What Netflix did next: grumpy old men & sad young zombies

What Netflix did next: grumpy old men & sad young zombies

Are you still watching? — Writer Megan Nolan bravely ventures into the latest Netflix Original releases, in an attempt to figure out if anything is worth our time anymore. This week, it’s moody Irish zombie-reform drama The Cured, and Chevy Chase’s Last Laugh.

The Cured

It’s difficult to convincingly fuck with the traditional zombie movie trajectory. Social metaphors can be layered in to give some intellectual spice, of course, and God knows they have been – climate change, queerness, debt, capitalism, and tribalism have all been cited as inspiration for classics of the undead genre. But if you adhere to the usual set up – zombies roam looking to eat, kill and infect, while non-infected humans must hide and/or defeat them – it can all start to feel a little samey, no matter how visually stunning or scary.

The Cured, an Irish film released today on Netflix, neatly avoids falling into hoary old brain-eating tropes by setting the action largely after a cure has already been discovered. A virus named Maze which turns sufferers into homicidal zombies has swept through Europe, but especially decimating Ireland. Five years after its outbreak, an antidote which recovers 75 per cent of those infected is dispersed.

But the cured remember everything they did while they were infected – every eye gouged, every throat bitten open – and so do the rest of the country. Senan (Sam Keeley) is haunted by the memory of killing his brother, and leaves quarantine to move in with his widowed sister-in-law Abbie (Ellen Page) and nephew Ciaran. His friend Conor (Tom Vaughan-Lawler), unrepentant for his actions while infected, is a former barrister and master of the universe, unable to cope with the dramatic change in social status he has suffered as one of The Cured.

The bulk of the film isn’t concerned with the original outbreak, but rather the psycho-social impact of reintegration, and the personal trauma of knowing one’s one capacity for violence. The most disturbing parts are more spiritually icky than viscerally gross-out gore; a scene involving a soldier attempting to rape one of the infected women sticks out especially.

Ultimately the moral question of how the cured can be reintroduced to society, if they even should, feels like an apt analogy for reform in general, and what we make of the concept of rehabilitation. For many affected personally by the violence they unleashed, the cured should have the decency to die or at least disappear, cordon themselves off in ghettos. But being mistreated by mainstream society only serves to strengthen the bonds between the cured, forged through communal violence, leading to further carnage.

The Cured is something stranger and smaller than many of its zombie peers and is well worth a watch, not least for the performances of Sam Keeley as tortured Senan and the great Tom Vaughan-Lawler as insidiously menacing Conor.



WORTH A WATCH WHEN HUNGOVER/ DRUNK? No, it’s a little too depressing and not silly-scary enough.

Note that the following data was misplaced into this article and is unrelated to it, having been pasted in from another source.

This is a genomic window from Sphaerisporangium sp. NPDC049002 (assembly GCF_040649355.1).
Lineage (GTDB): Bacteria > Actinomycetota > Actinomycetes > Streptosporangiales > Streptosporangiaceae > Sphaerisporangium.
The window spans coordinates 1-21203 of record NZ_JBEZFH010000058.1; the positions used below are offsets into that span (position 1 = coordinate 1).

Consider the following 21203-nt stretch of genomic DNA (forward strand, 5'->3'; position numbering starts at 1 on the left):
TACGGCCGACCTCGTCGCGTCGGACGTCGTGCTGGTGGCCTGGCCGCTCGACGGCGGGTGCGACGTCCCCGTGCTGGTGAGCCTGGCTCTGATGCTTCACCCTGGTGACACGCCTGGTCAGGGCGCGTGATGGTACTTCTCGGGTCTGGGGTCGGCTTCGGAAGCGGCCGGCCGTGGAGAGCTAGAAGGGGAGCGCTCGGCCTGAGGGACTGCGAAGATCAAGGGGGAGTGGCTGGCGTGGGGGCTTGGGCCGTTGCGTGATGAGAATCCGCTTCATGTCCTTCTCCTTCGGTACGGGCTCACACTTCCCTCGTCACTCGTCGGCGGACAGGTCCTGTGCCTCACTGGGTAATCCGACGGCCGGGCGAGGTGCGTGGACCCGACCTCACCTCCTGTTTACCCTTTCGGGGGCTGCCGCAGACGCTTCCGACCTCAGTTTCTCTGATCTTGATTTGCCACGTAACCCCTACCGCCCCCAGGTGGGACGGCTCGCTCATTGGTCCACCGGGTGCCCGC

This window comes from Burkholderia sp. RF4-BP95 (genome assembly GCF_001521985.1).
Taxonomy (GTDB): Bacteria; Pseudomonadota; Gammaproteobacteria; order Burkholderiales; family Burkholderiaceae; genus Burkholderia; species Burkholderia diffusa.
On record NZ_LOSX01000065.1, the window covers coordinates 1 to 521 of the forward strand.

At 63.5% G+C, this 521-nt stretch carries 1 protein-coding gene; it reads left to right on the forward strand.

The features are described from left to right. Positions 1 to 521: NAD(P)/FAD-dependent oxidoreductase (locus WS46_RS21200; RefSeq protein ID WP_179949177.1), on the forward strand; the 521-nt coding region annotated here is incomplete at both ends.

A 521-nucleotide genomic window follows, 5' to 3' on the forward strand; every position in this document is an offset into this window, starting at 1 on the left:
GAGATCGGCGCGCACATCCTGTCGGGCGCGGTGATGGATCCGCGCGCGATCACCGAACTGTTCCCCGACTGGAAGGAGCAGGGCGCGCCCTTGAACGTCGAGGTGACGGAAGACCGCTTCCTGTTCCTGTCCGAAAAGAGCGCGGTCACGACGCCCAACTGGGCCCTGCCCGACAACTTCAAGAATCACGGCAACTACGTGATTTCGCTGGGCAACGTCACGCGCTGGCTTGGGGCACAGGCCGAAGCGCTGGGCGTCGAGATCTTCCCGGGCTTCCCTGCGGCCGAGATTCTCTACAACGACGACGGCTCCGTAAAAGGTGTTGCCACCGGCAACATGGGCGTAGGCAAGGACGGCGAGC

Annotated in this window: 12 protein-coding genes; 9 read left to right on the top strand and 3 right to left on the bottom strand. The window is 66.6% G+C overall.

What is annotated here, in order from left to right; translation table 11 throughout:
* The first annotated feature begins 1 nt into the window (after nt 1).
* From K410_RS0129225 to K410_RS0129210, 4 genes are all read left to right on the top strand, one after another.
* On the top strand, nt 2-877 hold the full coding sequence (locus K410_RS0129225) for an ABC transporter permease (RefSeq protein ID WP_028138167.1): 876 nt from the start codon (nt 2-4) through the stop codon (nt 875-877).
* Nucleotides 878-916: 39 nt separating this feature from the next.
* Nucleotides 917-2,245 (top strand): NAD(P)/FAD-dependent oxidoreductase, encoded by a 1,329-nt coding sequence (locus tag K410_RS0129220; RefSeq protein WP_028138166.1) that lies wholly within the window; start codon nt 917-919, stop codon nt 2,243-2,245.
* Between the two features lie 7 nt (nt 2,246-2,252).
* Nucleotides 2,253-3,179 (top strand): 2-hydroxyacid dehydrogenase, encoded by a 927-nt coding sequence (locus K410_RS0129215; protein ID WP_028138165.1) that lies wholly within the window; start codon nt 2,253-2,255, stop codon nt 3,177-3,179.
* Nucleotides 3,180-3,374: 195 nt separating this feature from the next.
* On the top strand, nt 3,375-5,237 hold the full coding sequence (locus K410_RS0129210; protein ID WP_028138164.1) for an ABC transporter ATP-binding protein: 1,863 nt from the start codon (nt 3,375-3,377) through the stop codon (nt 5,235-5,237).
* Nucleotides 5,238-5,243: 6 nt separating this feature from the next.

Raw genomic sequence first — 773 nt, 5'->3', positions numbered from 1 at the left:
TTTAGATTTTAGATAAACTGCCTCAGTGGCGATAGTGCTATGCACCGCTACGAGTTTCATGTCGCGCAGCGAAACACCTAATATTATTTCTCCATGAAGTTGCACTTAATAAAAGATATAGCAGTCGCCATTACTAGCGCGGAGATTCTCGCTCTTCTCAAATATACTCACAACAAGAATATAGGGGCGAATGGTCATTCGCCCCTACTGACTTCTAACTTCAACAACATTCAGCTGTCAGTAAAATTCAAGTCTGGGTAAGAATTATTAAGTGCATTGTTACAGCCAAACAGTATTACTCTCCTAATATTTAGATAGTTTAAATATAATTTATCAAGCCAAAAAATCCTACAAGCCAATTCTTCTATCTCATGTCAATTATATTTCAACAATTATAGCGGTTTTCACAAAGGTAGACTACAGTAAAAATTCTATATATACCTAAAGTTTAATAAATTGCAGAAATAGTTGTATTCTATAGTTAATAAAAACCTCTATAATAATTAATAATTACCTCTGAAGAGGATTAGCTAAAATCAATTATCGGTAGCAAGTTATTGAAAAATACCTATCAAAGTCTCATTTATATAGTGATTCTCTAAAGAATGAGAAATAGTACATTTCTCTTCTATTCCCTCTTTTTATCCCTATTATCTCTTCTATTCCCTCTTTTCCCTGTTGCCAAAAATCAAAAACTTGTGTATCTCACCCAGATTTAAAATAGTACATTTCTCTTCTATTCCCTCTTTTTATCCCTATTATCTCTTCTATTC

The Last Laugh

Netflix seems to have made a conscious choice at some point to become world leaders in the field of mild elderly-folk content provision. Our Souls At Night, a weepy/ cutie film about widow Robert Redford slowly working up the nerve to get it on with neighbour widow Jane Fonda, was a leader in the field. Frankie and Grace, a TV show about two polar opposite women, played by Jane Fonda and Lily Tomlin, united in confusion after their husbands elope, has just released its fifth season in less than four years.

And now we have The Last Laugh: a sweet film about an agent and an ex-comedian holed up in a retirement community who decide to go on one last tour. I’m not complaining, I’d like to stress. Bland, bloated TV and films about excessively privileged old people? Extremely my jam. Let that utterly meaningless, trivial crap wash right over me. The Last Laugh is a totally adequate addition to the genre.

The main thing it suffers from is Chevy Chase. Chase is a perfectly fine actor and actually pretty funny from time to time here, but he is also now known universally to be a total asshole. It’s weird, but of all the assholes there are in Hollywood, he’s one who I actively can’t really enjoy watching any more. His co-star Richard Dreyfus, on the other hand, is eminently likeable and has quite uncannily good comic timing. I could watch a whole stand up special of his character’s exquisitely mild comedy, utterly devoid of politics or anything related to anything which took place in the last 50 years.

After the recent Netflix series The Kominsky Method, a messy, tiresome show about an ageing actor and his ageing agent/ friend, and now The Last Laugh, you have to wonder a little about the cultural fetish for the comically frustrated old codger. Why are we so perpetually culturally consumed with the grumpy old man? Their narratives are always about lost dreams, disappointments – but they are always so rich! So successful!

Why do we want to see these stories? Are we so desperate to be reassured that even they are miserable? Money doesn’t buy happiness, but sometimes I think we’re a little too eager to remind ourselves of this because let’s face it, it sure doesn’t hurt either.


WORTH A WATCH WHEN SOBER? Not really but you could do worse on a Tuesday evening when you’re desperately trying to keep out of the pub.

WORTH A WATCH WHEN HUNGOVER/ DRUNK? Ideal Sunday hangover fodder, have it on in the background while you do your skincare/ clean your room a bit/ order food.

Follow Megan Nolan on Twitter.

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